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Problems and the solution for microvessel cannulation

         In experiments and clinical settings, catheterize a small vessel for sample collection and drug delivery is quite often. Catheter with a diameter smaller than 1 mm, “microcatheter”, is frequently used. Healthcare personnel and researchers most commonly use syringes with standard Luer connection for fluid collection and drug delivery. Therefore, a Luer connection between catheters and fluid collecting or distributing devices will provide great convenience for secure and reliable operation. However, there are a few problems and unsolved issues in this field.

         Common method for connecting a catheter to a standard  Luer connector is by modification of the proximal end of a catheter lumen through heat forge. The method for assembling a Luer needle, which is to apply anaerobic glue or epoxy glue, doesn’t work for assembling microcatheters. Anaerobic glue cures when it is sealed off oxygen, which only happens when the two connecting parties fit each other, etc, the smaller one has outer diameter similar the inner diameter of the larger one. This method cannot connect a “micro” tubing to an industry standard Luer connector because their fitting does not provide the needed anaerobic environment. A suboptimal method to circumvent this problem is to use transitional tubing with increased diameter that may provide connection to a Luer needle or a Luer Lock connector. However, its tradeoff is the significantly increased inner volume and a fatty catheter body that is too big to fit into a small vessel. Epoxy glue can be used to assemble a metal Luer needle, but not a microcatheter in non-anaerobic environment. Epoxy produces significant amount of heat while it cures. The tubular body of a microcatheter is made of venerable soft plastic materials. The process of epoxy curing and drying will cause structural damage to the soft plastic tubular body.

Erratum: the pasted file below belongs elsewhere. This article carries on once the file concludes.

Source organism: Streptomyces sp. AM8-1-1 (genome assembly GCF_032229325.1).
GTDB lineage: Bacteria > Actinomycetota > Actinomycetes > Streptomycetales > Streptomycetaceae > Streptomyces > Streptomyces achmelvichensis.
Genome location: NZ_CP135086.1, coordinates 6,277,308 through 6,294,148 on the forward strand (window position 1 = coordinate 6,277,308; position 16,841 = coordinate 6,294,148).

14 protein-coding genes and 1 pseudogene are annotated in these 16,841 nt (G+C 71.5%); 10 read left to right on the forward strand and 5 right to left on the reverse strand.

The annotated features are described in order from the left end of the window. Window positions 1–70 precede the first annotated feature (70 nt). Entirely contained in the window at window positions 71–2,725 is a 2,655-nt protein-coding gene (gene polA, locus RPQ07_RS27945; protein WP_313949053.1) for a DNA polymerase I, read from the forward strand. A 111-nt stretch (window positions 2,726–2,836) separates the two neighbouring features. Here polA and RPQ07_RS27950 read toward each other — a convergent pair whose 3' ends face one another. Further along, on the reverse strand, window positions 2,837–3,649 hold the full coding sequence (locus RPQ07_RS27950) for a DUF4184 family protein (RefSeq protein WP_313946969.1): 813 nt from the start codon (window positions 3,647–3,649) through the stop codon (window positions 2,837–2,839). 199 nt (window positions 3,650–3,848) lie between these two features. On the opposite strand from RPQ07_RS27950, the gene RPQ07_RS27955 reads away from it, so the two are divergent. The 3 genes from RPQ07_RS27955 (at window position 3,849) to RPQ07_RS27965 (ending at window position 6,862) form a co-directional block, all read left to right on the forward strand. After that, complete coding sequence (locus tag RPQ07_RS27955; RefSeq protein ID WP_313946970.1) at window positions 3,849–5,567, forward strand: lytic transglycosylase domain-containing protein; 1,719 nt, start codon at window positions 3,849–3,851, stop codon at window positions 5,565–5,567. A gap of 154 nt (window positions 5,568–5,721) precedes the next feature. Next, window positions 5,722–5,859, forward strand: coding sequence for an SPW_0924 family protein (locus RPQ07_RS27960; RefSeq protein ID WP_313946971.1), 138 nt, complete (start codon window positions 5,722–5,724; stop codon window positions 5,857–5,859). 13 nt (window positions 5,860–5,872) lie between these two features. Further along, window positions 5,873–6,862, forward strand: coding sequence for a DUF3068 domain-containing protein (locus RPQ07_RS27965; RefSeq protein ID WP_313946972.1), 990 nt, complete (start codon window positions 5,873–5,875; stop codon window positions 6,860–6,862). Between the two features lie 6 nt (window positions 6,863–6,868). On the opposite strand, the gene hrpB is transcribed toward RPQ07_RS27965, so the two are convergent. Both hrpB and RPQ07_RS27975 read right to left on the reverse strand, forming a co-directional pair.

The above mentioned assembly problem is solved by Doccol. We proudly provide our microcatheters that have minimal inner volume and small outer diameter. The microcatheter comprises a single segment microtubing of uniform diameter connected to an industry standard Luer Taper connector or stopcock, with or without a guiding stylet. The catheter eliminates the unnecessary use of transitional tubing with stepwise increase of diameters for connecting to a Luer Taper connector, a stopcock, or a Luer needle; therefore, it reduces the inner volume of the catheter. The inner and outside diameter of the catheter tubular body can be as tiny as , but not limited to, 0.089 mm and 0.127 mm, respectively. Because of greatly reduced inner volume, the catheter can be made as long as operational convenience requires.

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